At 9:39 AM, Joe G said…
But he showed that you dan't do that with the real numbers and thats why they have a 'larger' cardinality.
Wrong. Clearly it can be done if you ignore the values.
The cardinality of a set has nothing to do with the 'values' of the elements of the set.
All evidence to the contrary.
Look, if you are going to ignore what I post and prattle on like a child then fuck off. Clearly you are just a mental midget who is incapable of original thought.
At 10:58 AM, Unknown said…
Wrong. Clearly it can be done if you ignore the values.
Cantor proved that the cardinality of the Reals is greater than the cardinality of the Integers. The proof is quite straightforward actually and no mistake has been found yet. If you think he was wrong then either you have to find a mistake or find a 1to1 mapping between the Reals and the Integers.
All evidence to the contrary.
This set {A, B, C, D . . . X, Y, Z, AA, BB, CC, DD . . . XX, YY, ZZ, AAA, BBB, CCC . . . } is infinite. Countable infinite. That means it has the same cardinality as the Integers.
Look, if you are going to ignore what I post and prattle on like a child then fuck off. Clearly you are just a mental midget who is incapable of original thought.
I'm telling you what established mathematics has to say about the topic of your post. Because that mathematics has been scrutinised and examined over and over over the last century and yet it still stands up then I think you have to prove your case by either finding a mistake in Cantor's work or finding a 1to1 mapping from the Reals to the Integers.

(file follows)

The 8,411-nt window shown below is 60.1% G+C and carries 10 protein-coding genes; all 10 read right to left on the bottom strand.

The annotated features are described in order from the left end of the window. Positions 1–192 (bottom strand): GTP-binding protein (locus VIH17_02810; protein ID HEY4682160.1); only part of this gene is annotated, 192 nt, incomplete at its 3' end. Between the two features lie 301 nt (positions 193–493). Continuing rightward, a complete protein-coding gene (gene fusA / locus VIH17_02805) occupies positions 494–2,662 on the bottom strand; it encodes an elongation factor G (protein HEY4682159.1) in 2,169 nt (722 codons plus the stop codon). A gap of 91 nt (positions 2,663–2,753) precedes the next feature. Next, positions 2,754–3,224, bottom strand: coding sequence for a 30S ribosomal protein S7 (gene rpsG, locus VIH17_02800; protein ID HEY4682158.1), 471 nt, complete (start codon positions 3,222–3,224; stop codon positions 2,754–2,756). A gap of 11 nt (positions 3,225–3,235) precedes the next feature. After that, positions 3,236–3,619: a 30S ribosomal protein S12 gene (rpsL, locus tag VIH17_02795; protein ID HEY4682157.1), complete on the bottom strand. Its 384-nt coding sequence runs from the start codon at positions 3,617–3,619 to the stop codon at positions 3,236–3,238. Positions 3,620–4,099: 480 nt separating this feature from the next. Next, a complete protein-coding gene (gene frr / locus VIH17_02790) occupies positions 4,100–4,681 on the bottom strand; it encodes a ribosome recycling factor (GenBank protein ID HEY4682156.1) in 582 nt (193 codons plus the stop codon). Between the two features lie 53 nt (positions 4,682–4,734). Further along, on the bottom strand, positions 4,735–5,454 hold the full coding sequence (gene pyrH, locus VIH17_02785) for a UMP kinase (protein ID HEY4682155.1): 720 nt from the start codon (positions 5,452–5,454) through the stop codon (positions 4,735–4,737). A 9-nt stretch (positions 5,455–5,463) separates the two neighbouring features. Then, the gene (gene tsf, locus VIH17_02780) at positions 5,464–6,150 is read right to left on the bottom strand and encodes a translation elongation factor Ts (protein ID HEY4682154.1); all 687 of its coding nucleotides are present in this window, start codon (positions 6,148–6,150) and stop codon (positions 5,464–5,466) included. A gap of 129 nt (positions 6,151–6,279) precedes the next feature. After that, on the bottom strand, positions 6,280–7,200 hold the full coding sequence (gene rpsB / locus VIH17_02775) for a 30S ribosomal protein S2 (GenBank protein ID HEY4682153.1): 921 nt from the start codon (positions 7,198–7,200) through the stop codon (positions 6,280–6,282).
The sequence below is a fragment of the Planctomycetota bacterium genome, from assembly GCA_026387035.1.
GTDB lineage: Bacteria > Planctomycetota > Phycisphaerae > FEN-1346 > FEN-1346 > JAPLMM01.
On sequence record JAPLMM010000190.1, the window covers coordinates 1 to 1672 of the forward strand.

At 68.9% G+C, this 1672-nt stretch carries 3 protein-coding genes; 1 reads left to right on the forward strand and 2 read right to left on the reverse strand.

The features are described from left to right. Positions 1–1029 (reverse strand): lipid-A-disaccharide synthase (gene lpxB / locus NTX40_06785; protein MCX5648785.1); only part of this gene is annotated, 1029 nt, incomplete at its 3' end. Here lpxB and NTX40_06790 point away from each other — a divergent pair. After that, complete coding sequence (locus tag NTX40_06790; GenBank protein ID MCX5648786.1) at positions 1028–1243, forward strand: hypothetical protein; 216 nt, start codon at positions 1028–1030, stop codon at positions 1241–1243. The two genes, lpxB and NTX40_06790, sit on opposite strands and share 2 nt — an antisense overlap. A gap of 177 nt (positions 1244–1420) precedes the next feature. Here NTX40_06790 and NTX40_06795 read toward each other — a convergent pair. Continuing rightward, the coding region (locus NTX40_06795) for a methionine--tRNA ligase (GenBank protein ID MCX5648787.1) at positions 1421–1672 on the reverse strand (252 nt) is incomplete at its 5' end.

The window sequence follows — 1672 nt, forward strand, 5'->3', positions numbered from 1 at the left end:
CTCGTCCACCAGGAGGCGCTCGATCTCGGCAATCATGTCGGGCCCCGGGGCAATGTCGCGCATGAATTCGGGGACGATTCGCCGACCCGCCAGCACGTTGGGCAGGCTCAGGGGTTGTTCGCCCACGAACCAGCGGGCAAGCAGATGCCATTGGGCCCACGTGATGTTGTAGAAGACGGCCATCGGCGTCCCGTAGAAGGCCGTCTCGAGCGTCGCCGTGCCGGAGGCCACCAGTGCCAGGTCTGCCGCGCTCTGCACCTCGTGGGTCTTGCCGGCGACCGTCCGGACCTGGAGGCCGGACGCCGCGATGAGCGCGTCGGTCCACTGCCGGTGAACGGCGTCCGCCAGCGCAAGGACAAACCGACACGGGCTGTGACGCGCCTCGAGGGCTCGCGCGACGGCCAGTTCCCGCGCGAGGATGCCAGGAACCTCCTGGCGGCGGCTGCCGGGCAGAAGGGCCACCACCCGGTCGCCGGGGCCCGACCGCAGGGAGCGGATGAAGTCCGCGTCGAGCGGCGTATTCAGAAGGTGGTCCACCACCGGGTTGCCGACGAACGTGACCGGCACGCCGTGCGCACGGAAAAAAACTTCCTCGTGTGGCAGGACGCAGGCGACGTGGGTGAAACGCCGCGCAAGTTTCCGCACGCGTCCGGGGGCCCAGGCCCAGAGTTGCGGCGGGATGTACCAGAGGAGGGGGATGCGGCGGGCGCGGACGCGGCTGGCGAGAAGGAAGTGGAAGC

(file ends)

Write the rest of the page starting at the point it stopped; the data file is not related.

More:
As far as the other sets mentioned they are all clearly countably infinite because it's easy to show a 1to1 mapping with the Integers. The values of the elements, whether you pick them up from a train, all that other stuff doesn't matter.
Any two sets, finite or infinite, that can be put into a 1to1 correspondence have the same cardinality. They have to because otherwise there would be unmatched elements.
No one has found a 1to1 correspondence between the Reals and the Integers. And Cantor proved you couldn't.
You can find such a 1to1 correspondence between the integers and the evens, the odds, the multiples of 3, the powers of 4, the primes, the rational numbers, etc. All those sets have the same cardinality, they are all countably infinite.
Claiming it doesn't work that way is not proving Cantor wrong. You have to find a mistake or do something Cantor proved could not be done. Can you do either of those things?
At 11:49 AM, Joe G said…
Cantor proved that the cardinality of the Reals is greater than the cardinality of the Integers.
Only if the values count, duh. However I know that I can match up the first element of each set, the second and so on. Where is my mistake?
If cardinality refers to the number of elements in a set then my example proves that one set will always have more elements than the others. Always and forever.
And again, all Cantor's onetoone correspondence actually shows is the two sets are countably infinite. Nothing more.
At 11:53 AM, Joe G said…
I'm telling you what established mathematics has to say about the topic of your post.